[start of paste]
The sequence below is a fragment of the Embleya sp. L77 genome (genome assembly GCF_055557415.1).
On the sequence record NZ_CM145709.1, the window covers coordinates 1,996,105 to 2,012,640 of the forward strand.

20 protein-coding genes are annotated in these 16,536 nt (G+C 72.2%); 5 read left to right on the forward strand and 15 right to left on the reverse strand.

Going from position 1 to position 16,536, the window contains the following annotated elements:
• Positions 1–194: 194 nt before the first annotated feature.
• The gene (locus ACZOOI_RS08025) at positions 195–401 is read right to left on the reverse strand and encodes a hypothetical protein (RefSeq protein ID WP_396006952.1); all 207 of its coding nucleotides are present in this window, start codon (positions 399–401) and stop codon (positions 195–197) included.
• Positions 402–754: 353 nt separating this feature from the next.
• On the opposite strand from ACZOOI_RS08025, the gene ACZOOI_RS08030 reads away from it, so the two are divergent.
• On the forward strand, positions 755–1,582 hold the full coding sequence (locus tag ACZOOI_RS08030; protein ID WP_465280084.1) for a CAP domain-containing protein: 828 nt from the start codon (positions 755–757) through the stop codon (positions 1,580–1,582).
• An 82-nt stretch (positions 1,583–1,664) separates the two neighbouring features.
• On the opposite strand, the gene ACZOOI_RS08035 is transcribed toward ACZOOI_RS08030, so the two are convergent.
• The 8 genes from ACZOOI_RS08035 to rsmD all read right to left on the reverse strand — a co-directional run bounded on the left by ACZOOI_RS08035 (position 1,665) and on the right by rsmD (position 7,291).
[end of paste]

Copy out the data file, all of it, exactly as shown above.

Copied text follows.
The sequence below is a fragment of the Embleya sp. L77 genome (genome assembly GCF_055557415.1).
On the sequence record NZ_CM145709.1, the window covers coordinates 1,996,105 to 2,012,640 of the forward strand.

20 protein-coding genes are annotated in these 16,536 nt (G+C 72.2%); 5 read left to right on the forward strand and 15 right to left on the reverse strand.

Going from position 1 to position 16,536, the window contains the following annotated elements:
• Positions 1–194: 194 nt before the first annotated feature.
• The gene (locus ACZOOI_RS08025) at positions 195–401 is read right to left on the reverse strand and encodes a hypothetical protein (RefSeq protein ID WP_396006952.1); all 207 of its coding nucleotides are present in this window, start codon (positions 399–401) and stop codon (positions 195–197) included.
• Positions 402–754: 353 nt separating this feature from the next.
• On the opposite strand from ACZOOI_RS08025, the gene ACZOOI_RS08030 reads away from it, so the two are divergent.
• On the forward strand, positions 755–1,582 hold the full coding sequence (locus tag ACZOOI_RS08030; protein ID WP_465280084.1) for a CAP domain-containing protein: 828 nt from the start codon (positions 755–757) through the stop codon (positions 1,580–1,582).
• An 82-nt stretch (positions 1,583–1,664) separates the two neighbouring features.
• On the opposite strand, the gene ACZOOI_RS08035 is transcribed toward ACZOOI_RS08030, so the two are convergent.
• The 8 genes from ACZOOI_RS08035 to rsmD all read right to left on the reverse strand — a co-directional run bounded on the left by ACZOOI_RS08035 (position 1,665) and on the right by rsmD (position 7,291).